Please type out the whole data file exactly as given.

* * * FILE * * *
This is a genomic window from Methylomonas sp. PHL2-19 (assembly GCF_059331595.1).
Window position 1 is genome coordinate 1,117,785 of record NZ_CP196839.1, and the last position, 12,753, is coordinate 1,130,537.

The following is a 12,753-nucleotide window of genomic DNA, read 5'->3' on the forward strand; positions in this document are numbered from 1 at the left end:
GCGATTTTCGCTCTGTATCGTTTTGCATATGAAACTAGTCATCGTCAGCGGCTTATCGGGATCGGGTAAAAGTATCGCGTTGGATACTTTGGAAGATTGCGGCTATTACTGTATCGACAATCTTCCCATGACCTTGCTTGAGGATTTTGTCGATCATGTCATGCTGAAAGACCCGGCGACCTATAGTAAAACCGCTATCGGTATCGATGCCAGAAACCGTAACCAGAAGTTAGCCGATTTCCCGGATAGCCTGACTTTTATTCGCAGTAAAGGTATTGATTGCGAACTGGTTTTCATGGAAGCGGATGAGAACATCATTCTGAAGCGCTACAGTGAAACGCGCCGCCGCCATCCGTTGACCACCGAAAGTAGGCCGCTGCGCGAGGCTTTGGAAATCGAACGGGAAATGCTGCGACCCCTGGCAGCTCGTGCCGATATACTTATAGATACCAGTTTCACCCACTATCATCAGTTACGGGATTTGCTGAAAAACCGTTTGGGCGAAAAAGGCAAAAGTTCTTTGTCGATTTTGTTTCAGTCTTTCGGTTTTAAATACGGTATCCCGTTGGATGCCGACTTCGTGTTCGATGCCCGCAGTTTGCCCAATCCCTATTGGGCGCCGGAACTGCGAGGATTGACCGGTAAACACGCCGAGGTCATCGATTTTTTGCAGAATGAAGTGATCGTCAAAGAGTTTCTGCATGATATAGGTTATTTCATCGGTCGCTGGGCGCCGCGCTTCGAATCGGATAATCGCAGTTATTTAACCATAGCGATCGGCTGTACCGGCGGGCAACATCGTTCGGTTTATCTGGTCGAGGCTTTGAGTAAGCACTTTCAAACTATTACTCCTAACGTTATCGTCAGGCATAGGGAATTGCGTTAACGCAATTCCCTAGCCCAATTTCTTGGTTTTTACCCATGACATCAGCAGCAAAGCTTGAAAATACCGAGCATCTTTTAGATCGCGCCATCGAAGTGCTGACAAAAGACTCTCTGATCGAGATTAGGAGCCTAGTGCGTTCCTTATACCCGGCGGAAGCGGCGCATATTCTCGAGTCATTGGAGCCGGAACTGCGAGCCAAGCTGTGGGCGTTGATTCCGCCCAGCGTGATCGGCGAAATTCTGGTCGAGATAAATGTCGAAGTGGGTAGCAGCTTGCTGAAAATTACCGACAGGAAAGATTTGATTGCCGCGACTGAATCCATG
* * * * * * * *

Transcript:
This is a genomic window from Methylomonas sp. PHL2-19 (assembly GCF_059331595.1).
Window position 1 is genome coordinate 1,117,785 of record NZ_CP196839.1, and the last position, 12,753, is coordinate 1,130,537.

The following is a 12,753-nucleotide window of genomic DNA, read 5'->3' on the forward strand; positions in this document are numbered from 1 at the left end:
GCGATTTTCGCTCTGTATCGTTTTGCATATGAAACTAGTCATCGTCAGCGGCTTATCGGGATCGGGTAAAAGTATCGCGTTGGATACTTTGGAAGATTGCGGCTATTACTGTATCGACAATCTTCCCATGACCTTGCTTGAGGATTTTGTCGATCATGTCATGCTGAAAGACCCGGCGACCTATAGTAAAACCGCTATCGGTATCGATGCCAGAAACCGTAACCAGAAGTTAGCCGATTTCCCGGATAGCCTGACTTTTATTCGCAGTAAAGGTATTGATTGCGAACTGGTTTTCATGGAAGCGGATGAGAACATCATTCTGAAGCGCTACAGTGAAACGCGCCGCCGCCATCCGTTGACCACCGAAAGTAGGCCGCTGCGCGAGGCTTTGGAAATCGAACGGGAAATGCTGCGACCCCTGGCAGCTCGTGCCGATATACTTATAGATACCAGTTTCACCCACTATCATCAGTTACGGGATTTGCTGAAAAACCGTTTGGGCGAAAAAGGCAAAAGTTCTTTGTCGATTTTGTTTCAGTCTTTCGGTTTTAAATACGGTATCCCGTTGGATGCCGACTTCGTGTTCGATGCCCGCAGTTTGCCCAATCCCTATTGGGCGCCGGAACTGCGAGGATTGACCGGTAAACACGCCGAGGTCATCGATTTTTTGCAGAATGAAGTGATCGTCAAAGAGTTTCTGCATGATATAGGTTATTTCATCGGTCGCTGGGCGCCGCGCTTCGAATCGGATAATCGCAGTTATTTAACCATAGCGATCGGCTGTACCGGCGGGCAACATCGTTCGGTTTATCTGGTCGAGGCTTTGAGTAAGCACTTTCAAACTATTACTCCTAACGTTATCGTCAGGCATAGGGAATTGCGTTAACGCAATTCCCTAGCCCAATTTCTTGGTTTTTACCCATGACATCAGCAGCAAAGCTTGAAAATACCGAGCATCTTTTAGATCGCGCCATCGAAGTGCTGACAAAAGACTCTCTGATCGAGATTAGGAGCCTAGTGCGTTCCTTATACCCGGCGGAAGCGGCGCATATTCTCGAGTCATTGGAGCCGGAACTGCGAGCCAAGCTGTGGGCGTTGATTCCGCCCAGCGTGATCGGCGAAATTCTGGTCGAGATAAATGTCGAAGTGGGTAGCAGCTTGCTGAAAATTACCGACAGGAAAGATTTGATTGCCGCGACTGAATCCATG